Police officers can impound your car for a variety of reasons. If you are arrested for a traffic violation, like a DUI, and no one else is present and able to drive your car, then they will typically impound it. Illegally parking or abandoning your vehicle also risks impoundment. And once officers have legally impounded your vehicle they are entitled to search it.
Police officers are allowed to search an impounded vehicle to conduct an "inventory search." An inventory search doesn't require a warrant or probable cause, because it isn't supposed to be a search for evidence of a crime. Courts have upheld inventory searches on the theory that the police should be able to search the car to protect the owner from theft of any items in it, and to protect themselves from any claims of theft. (Officers can prove what was and was not in the vehicle when they took control of it by creating an inventory.) Another reason courts have allowed inventory searches is police protection: Officers should be free to search for anything in the car that could endanger them, such as weapons or explosives.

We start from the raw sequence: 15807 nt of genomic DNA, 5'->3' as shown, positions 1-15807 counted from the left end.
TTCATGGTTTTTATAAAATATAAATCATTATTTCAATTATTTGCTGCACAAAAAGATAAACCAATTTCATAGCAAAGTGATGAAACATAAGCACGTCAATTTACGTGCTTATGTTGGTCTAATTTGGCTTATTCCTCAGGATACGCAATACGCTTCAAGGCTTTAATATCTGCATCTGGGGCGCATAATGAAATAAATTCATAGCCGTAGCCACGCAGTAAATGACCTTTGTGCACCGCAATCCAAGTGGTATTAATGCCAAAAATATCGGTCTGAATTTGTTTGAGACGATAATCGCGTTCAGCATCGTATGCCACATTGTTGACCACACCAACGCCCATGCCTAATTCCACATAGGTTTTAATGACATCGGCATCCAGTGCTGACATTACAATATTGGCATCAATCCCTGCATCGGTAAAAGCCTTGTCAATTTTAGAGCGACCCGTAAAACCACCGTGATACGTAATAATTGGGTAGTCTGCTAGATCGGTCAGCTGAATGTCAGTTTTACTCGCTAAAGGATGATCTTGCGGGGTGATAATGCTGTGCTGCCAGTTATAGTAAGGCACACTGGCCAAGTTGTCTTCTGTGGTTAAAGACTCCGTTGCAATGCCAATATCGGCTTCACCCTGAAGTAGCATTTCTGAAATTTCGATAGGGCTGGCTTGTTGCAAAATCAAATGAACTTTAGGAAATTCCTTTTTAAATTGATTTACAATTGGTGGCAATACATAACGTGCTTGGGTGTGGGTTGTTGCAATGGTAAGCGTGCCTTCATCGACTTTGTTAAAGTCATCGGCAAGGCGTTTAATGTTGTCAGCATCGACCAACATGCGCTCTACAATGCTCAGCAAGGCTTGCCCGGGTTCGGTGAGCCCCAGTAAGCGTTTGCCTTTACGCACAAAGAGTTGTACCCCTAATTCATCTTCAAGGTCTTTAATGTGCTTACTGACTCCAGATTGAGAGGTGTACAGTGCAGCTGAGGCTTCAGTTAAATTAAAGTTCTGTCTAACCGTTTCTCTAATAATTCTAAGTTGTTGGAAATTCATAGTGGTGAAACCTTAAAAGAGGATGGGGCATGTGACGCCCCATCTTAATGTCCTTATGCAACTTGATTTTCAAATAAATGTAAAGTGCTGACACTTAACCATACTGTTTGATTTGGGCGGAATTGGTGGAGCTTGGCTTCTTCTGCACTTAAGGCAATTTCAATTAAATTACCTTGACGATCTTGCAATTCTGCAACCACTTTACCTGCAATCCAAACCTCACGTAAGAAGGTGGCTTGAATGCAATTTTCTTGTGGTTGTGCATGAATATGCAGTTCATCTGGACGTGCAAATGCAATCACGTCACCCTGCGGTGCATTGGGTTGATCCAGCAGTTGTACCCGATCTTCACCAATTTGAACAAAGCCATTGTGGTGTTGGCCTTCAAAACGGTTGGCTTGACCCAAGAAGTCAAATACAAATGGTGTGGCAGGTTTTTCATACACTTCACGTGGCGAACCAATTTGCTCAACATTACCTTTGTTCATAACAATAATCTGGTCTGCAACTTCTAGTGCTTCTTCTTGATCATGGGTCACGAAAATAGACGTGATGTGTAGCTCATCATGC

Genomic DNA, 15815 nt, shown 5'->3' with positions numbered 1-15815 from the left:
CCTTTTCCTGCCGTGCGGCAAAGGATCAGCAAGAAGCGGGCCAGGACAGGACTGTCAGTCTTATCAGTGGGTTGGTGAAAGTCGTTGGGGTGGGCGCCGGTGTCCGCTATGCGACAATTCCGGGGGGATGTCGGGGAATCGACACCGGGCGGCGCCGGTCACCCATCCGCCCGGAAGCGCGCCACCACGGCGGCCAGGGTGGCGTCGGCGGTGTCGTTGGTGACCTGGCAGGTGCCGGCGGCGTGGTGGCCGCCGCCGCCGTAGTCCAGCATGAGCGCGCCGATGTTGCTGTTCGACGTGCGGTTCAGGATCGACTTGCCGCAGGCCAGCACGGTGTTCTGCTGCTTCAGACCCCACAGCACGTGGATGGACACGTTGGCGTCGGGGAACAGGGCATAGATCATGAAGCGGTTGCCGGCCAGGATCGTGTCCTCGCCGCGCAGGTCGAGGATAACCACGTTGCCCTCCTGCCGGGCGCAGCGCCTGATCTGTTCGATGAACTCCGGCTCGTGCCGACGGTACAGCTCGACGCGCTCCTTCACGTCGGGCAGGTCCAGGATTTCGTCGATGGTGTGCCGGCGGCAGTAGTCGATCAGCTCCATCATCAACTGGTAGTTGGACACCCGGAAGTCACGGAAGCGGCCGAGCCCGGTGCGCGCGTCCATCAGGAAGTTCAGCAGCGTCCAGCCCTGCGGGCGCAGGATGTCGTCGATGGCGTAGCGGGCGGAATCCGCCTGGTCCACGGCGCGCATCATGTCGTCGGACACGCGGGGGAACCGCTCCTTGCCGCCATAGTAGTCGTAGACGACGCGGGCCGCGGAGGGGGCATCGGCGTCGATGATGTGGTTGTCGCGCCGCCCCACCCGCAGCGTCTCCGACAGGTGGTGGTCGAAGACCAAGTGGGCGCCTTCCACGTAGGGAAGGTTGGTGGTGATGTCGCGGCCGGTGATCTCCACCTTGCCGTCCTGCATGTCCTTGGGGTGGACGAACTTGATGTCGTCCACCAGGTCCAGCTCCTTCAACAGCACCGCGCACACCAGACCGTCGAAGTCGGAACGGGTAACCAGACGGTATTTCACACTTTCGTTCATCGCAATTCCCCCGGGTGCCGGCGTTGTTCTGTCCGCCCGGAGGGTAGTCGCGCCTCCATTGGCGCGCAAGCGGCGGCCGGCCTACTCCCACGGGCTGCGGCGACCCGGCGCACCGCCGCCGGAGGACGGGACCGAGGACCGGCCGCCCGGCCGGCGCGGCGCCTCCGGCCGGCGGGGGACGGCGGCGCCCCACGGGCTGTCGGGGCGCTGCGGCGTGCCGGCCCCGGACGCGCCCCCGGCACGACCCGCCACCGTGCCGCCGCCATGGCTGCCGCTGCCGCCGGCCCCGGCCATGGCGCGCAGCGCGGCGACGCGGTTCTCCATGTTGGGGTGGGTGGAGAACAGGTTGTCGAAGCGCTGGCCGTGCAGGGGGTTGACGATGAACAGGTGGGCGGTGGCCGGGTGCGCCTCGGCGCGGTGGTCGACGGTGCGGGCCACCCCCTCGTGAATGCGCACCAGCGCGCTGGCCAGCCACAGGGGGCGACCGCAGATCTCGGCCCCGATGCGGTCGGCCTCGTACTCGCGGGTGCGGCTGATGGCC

How thoroughly can the police search an impounded car? It depends on the jurisdiction. In some states police officers can search every nook and cranny of the car, while in others a brief sweep for items is all that's permitted. In almost all states officers can take inventory of any object in plain view—that is, any object readily apparent to the naked eye.
If the police impound your car and find evidence of a crime in it, you may want to contest the search; if you win, the evidence won't be admissible in court. But, winning this argument can be tough. You will have to prove that the officers acted unreasonably or in bad faith, such as by purposely breaking the law to impound or search your vehicle. Honest mistakes by officers aren't enough to win an illegal inventory search argument.
The following are situations in which courts have found inventory searches illegal: